Profits Jump for Livestock Genetics Firm Genus as China Rebuilds Herd

( National Pork Board and the Pork Checkoff )

British livestock genetics firm Genus Plc reported better-than-expected annual earnings on Tuesday, helped by a surge in demand from China's pig farmers who are rebuilding a herd devastated by disease.

Genus shares hit a record high as the company turned in 17% higher earnings per share for the year ending June at 85.4 pence, versus estimates ranging between 76.2 and 79 pence from analysts at Liberum Capital, Jefferies and Investec.

Operating profit, including joint ventures but excluding gene editing, rose 12% to 81.2 million pounds ($106.38 million).

Its revenue increased 13% to 551.4 million pounds, with revenue from the porcine genetics segment up 17%, thanks to strong volume growth in China.

Genus, which produces breeding livestock through genetic improvement, previously had around 2% of the Chinese market, but it doubled its supply chain in China over the year by allowing trusted customers to 'multiply' its genetics.

China's breeding herd shrank by around half after deadly hog disease African swine fever killed millions of pigs in the country during 2018 and 2019. The industry has since embarked on a huge restocking effort.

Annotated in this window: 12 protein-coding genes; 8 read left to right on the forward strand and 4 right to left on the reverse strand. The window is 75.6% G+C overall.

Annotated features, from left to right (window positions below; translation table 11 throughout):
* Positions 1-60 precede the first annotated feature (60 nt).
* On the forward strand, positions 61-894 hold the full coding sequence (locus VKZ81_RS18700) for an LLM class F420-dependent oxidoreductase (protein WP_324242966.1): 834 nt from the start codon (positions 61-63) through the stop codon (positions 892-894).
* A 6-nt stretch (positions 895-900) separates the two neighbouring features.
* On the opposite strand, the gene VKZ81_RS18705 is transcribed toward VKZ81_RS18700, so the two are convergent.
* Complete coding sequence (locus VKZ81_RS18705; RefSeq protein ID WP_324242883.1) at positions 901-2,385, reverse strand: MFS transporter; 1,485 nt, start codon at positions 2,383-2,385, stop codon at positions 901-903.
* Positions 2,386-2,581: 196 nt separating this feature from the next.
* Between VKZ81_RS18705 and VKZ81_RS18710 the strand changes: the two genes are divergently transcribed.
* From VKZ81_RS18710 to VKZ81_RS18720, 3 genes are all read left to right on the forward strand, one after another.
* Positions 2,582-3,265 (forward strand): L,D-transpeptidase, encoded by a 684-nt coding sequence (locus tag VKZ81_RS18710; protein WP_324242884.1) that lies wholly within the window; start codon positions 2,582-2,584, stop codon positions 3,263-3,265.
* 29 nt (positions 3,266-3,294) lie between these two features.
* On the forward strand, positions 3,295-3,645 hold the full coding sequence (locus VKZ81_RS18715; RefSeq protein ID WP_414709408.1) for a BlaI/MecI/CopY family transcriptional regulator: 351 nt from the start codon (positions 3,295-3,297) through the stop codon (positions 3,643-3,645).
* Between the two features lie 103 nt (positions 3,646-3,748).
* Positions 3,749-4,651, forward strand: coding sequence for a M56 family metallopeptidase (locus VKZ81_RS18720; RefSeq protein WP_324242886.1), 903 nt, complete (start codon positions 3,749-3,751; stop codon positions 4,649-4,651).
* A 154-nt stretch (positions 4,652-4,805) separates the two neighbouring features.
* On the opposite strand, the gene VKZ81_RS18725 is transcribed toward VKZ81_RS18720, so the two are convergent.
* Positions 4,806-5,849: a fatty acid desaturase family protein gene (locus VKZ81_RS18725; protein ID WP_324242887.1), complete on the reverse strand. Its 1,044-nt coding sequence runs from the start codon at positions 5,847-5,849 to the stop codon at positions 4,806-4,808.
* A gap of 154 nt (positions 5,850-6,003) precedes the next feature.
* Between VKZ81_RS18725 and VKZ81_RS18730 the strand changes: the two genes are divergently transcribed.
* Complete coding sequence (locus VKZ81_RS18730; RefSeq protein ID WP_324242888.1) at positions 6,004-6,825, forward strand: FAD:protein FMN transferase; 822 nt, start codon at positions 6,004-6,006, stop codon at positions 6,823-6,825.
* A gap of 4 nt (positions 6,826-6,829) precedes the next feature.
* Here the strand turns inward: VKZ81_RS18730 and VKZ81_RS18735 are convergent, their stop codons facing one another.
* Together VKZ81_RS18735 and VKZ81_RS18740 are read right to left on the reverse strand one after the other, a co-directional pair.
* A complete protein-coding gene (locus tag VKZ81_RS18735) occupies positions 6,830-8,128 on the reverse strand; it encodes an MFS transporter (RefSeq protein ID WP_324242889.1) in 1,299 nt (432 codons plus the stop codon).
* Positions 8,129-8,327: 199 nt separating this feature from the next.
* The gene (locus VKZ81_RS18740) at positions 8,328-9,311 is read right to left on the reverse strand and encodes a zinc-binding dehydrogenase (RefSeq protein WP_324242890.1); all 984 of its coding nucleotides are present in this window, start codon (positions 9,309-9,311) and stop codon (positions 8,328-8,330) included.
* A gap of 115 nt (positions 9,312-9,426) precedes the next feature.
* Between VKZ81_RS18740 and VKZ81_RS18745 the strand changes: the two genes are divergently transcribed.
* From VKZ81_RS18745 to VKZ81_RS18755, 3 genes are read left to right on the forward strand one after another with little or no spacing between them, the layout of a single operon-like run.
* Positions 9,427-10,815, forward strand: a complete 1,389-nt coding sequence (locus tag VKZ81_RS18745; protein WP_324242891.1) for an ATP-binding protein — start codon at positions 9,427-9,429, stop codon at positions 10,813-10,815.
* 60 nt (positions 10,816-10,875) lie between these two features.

The rebuild is being led by large, more professional companies who are more likely to buy quality genetics, Genus CEO Stephen Wilson told Reuters in an interview.

The top 50 producers now own around 40% of the market in China, the world's top pork producer, versus 10% two years ago in a promising turn for Genus, Wilson added.

The company is aiming to have more than 100,000 so-called great-grandparent and grandparent breeding stock next fiscal year, Wilson said, referring to the number of females on its farms and customer farms that are producing parent animals.

"I could easily envisage wanting to double that again."

Genus' revenues come from breeding stock sales and royalties.

Wilson added that although the herd is recovering rapidly, female pigs normally destined for slaughter are being retained for breeding because of the dearth of sows and currently make up at least half of the herd. But productivity from such pigs is only around two thirds of a sow bred to be a mother, he said.

"Over time, all those will need to be replaced," he said, adding this will create demand for Genus even when high pig prices begin to fall as the herd recovers.

Genus shares hit a record 3,780 pence, and are currently trading at 3,716 or up 4.441%. ($1 = 0.7633 pounds) (Reporting by Dominique Patton; Editing by Himani Sarkar)

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